If your dog suffers from frequent yeast infections, you know the struggle they can cause all too well. Many infections start as nothing more than some skin irritation. However, they can quickly get out of hand. In many cases, they can become a chronic problem that continually plagues dogs for years to come.
Veterinarians will tackle yeast infections in many different ways. They may provide topical creams, anti-fungal skin treatments, and prescription medications.
Experts also agree that dietary changes can make a drastic difference in the frequency of yeast infection breakouts.
Yeast infections can occur for many different reasons. However, what your dog eats might inadvertently feed the unwanted yeast!
By making some dietary changes, you could reduce the frequency of outbreaks and provide some much-needed relief.
Why Yeast Infections Happen
There are many misconceptions about yeast infections. They're more common than people think. That's because the yeast and fungus that cause these infections are always on the skin!
The yeast is called Malassezia. It's naturally occurring and lives on the skin of many animals. Both you and your dog have it!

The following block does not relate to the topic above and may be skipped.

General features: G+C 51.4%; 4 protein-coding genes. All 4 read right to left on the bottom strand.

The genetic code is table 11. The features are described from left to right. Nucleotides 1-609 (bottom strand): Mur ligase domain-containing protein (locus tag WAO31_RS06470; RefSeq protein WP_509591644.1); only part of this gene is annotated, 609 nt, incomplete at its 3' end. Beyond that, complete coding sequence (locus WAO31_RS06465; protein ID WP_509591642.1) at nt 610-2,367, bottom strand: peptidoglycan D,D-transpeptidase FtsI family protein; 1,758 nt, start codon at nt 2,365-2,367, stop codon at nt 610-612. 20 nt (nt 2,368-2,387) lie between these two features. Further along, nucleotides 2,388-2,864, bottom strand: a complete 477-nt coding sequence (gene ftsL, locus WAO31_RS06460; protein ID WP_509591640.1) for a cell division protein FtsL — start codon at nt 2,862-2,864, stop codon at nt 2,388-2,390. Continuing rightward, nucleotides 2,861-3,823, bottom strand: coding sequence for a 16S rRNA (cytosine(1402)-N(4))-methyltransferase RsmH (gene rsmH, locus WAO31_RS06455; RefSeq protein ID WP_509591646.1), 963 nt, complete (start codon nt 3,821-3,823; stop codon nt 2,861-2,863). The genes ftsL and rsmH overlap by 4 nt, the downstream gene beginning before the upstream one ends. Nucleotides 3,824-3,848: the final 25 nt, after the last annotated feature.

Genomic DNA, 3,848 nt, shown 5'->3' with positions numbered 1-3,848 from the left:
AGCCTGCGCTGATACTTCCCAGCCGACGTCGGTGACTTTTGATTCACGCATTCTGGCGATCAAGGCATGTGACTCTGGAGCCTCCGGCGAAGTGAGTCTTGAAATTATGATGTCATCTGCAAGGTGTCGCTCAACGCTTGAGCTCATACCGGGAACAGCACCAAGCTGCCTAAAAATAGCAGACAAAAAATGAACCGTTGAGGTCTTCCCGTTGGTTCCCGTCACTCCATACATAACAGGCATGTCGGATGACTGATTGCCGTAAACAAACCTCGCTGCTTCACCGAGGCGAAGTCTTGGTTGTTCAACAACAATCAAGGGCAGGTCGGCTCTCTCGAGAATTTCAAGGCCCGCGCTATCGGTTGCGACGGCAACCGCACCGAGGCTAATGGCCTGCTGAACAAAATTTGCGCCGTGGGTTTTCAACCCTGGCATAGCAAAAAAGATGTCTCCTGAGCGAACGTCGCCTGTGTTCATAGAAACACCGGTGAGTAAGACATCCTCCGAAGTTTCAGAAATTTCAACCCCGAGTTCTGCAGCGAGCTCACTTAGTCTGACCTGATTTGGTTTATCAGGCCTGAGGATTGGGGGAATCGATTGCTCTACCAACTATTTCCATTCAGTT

Issues arise when the Malassezia yeast becomes abundant. It can get out of control when conditions are just right.
Yeast infections tend to occur in warm and humid conditions. Common infections site include the ears, skin folds, and more. When water is introduced into the mix, infections proliferate quickly.
But it's not just environmental factors that come into play.
How Dog Food Plays a Part in Yeast Buildup
Yeast needs fuel to survive. It has to have a continual supply of energy to spread and grow. What fuel does Malassezia need? The yeast thrives on sugar.
We're not talking about table sugar here. Malassezia utilizes glucose that you get from starches and carbohydrates.